The depression's rueful plaint is affixed to a graphic, sometimes scorching documentary history of "how it started and why, and what it felt like." The narrative begins in the easy-going '20's (not so easy for farmers or the persistently unemployed), picking up its first eye-witness account in ominous October 1929: Gordon Parks losing his parttime job and leaving school. The crisis mounts: in one-industry towns the long-idle busy themselves with aimless activity (Waltham, Mass.) or tramp fruitlessly from plant to plant (Detroit); women without jobs are virtually without help; bankrupt schools shut down or shorten their terms, and children work in violation of the law (or take to the road); blacks are replaced by whites, often forcibly; professionals are "worth more dead than alive" (except for literary types who take to the simple life). Mr. Meltzer points out that initially fewer than 200,000 were covered by unemployment insurance and emphasizes both the lag in providing relief and the demeaning way ti was handled; he observes also that the depression "hardly nicked the old money." Reports on shelters and shantytowns, on farm activism and union apathy, lead into a cursory discussion of why protest remained peaceful, of why social consciousness rather than socialism was the outcome. Roosevelt's inauguration and quick action end the book but not, the author notes, the depression itself. As viewed by the victims and by writers as diverse as Anna Arnold Hedgeman and Edmund Wilson (and counterpinted by bland quotes from the mass media), the depression hits home, and hurts.

Pub Date: Jan. 20, 1969

ISBN: 0816023727

Page Count: 130

Publisher: Knopf

Review Posted Online: Oct. 25, 2011

Kirkus Reviews Issue: Jan. 1, 1969

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Small but mighty necessary reading.


From the Pocket Change Collective series

A miniature manifesto for radical queer acceptance that weaves together the personal and political.

Eli, a cis gay white Jewish man, uses his own identities and experiences to frame and acknowledge his perspective. In the prologue, Eli compares the global Jewish community to the global queer community, noting, “We don’t always get it right, but the importance of showing up for other Jews has been carved into the DNA of what it means to be Jewish. It is my dream that queer people develop the same ideology—what I like to call a Global Queer Conscience.” He details his own isolating experiences as a queer adolescent in an Orthodox Jewish community and reflects on how he and so many others would have benefitted from a robust and supportive queer community. The rest of the book outlines 10 principles based on the belief that an expectation of mutual care and concern across various other dimensions of identity can be integrated into queer community values. Eli’s prose is clear, straightforward, and powerful. While he makes some choices that may be divisive—for example, using the initialism LGBTQIAA+ which includes “ally”—he always makes clear those are his personal choices and that the language is ever evolving.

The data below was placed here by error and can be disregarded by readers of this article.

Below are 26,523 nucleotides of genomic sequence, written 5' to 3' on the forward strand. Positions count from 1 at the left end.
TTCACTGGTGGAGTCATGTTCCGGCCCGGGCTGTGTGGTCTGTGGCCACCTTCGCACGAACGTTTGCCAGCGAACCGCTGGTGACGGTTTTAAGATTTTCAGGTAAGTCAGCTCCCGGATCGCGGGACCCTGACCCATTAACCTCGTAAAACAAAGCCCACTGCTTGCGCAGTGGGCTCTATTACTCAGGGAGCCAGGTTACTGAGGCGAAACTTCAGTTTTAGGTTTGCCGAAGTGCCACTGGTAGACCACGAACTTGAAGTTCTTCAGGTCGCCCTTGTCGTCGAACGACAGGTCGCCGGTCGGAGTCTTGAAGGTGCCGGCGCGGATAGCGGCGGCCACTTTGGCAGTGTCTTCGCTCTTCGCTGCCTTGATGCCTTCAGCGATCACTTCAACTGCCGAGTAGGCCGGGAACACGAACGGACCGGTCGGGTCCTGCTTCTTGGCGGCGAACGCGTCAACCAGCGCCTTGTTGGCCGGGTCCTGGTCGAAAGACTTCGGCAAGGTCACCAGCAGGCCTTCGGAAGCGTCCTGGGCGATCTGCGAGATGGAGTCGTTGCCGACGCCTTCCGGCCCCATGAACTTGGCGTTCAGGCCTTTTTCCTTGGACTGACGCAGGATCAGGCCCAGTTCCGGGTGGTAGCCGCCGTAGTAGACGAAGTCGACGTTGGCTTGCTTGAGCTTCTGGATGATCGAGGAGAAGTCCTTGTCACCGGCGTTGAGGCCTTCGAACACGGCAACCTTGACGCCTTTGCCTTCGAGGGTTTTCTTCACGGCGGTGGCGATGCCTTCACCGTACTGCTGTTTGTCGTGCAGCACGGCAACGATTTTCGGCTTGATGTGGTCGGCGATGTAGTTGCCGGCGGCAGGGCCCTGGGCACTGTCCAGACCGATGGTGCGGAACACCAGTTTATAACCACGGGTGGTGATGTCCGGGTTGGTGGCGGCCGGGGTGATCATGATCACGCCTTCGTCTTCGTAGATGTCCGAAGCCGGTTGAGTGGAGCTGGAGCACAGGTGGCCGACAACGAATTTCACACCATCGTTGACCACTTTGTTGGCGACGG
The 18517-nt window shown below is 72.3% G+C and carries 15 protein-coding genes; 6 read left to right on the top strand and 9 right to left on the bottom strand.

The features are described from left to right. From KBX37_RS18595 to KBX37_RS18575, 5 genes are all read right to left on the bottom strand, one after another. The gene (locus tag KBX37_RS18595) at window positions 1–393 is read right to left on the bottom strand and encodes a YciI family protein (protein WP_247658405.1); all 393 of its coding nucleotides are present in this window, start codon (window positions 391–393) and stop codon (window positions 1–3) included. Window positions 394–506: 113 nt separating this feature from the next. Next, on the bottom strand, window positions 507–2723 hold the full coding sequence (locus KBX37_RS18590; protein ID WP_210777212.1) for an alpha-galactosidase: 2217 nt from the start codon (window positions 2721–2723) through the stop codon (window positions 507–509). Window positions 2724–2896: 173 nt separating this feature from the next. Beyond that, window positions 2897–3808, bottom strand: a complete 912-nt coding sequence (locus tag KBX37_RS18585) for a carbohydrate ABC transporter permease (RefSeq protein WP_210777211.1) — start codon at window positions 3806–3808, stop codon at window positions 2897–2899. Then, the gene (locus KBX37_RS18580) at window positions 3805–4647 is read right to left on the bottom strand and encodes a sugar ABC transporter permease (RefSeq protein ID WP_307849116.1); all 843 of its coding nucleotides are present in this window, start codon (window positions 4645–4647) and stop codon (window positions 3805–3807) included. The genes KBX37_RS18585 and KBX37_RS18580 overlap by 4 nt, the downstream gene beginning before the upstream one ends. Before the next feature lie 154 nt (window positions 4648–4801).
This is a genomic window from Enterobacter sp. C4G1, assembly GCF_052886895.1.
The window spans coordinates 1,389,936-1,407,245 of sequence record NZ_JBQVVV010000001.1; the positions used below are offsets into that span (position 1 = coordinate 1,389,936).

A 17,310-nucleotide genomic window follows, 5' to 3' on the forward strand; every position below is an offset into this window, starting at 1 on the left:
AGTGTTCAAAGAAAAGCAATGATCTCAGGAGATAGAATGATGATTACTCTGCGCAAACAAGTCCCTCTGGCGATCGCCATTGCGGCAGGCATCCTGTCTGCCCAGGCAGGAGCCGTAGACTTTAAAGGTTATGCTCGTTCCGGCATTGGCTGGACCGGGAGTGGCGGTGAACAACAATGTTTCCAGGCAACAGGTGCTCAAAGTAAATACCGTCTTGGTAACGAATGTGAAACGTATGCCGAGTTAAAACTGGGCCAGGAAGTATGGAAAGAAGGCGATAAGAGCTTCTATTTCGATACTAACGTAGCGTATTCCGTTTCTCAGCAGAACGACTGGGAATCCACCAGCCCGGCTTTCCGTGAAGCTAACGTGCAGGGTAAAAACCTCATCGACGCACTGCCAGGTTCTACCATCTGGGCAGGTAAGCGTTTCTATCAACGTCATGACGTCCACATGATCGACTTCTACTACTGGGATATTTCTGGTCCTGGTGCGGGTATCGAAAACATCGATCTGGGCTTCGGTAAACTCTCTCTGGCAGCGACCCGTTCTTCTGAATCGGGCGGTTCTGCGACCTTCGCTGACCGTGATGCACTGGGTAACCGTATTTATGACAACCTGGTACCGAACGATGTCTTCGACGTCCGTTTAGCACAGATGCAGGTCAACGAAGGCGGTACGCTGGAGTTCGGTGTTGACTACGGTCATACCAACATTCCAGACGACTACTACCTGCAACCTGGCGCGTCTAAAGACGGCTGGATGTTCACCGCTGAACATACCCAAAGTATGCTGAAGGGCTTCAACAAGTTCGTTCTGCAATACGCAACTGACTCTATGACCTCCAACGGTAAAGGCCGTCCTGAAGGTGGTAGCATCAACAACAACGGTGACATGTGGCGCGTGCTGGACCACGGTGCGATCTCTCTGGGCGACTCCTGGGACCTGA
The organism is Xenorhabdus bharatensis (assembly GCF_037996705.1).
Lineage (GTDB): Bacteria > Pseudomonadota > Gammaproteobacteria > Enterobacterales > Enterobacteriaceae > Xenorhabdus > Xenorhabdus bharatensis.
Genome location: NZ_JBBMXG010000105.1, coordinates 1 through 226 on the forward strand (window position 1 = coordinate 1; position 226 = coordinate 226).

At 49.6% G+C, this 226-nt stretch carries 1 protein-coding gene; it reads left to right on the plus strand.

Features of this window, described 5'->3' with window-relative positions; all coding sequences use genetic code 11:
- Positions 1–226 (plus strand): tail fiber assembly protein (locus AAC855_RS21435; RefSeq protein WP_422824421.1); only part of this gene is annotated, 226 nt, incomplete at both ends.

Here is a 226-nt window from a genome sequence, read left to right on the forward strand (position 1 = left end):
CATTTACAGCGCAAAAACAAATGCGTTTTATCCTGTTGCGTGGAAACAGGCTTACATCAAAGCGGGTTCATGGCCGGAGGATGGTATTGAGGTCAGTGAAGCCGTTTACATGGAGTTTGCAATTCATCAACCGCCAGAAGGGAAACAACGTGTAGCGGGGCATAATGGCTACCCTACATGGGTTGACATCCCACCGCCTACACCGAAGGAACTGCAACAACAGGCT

Small but mighty necessary reading. (resources) (Nonfiction. 14-18)

Pub Date: June 2, 2020

ISBN: 978-0-593-09368-9

Page Count: 64

Publisher: Penguin Workshop

Review Posted Online: March 29, 2020

Kirkus Reviews Issue: April 15, 2020

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Like many grammar books, this starts with parts of speech and goes on to sentence structure, punctuation, usage and style....


As she does in previous volumes—Grammar Girl’s Quick and Dirty Tips for Better Writing (2008) and The Grammar Devotional (2009)—Fogarty affects an earnest and upbeat tone to dissuade those who think a grammar book has to be “annoying, boring, and confusing” and takes on the role of “grammar guide, intent on demystifying grammar.”

Like many grammar books, this starts with parts of speech and goes on to sentence structure, punctuation, usage and style. Fogarty works hard to find amusing, even cheeky examples to illustrate the many faux pas she discusses: "Squiggly presumed that Grammar Girl would flinch when she saw the word misspelled as alot." Young readers may well look beyond the cheery tone and friendly cover, though, and find a 300+-page text that looks suspiciously schoolish and isn't really that different from the grammar texts they have known for years (and from which they have still not learned a lot of grammar). As William Strunk said in his introduction to the first edition of the little The Elements of Style, the most useful grammar guide concentrates attention “on a few essentials, the rules of usage and principles of composition most commonly violated.” After that, “Students profit most by individual instruction based on the problems of their own work.” By being exhaustive, Fogarty may well have created just the kind of volume she hoped to avoid.

Pub Date: July 5, 2011

ISBN: 978-0-8050-8943-1

Page Count: 304

Publisher: Henry Holt

Review Posted Online: May 20, 2011

Kirkus Reviews Issue: June 1, 2011

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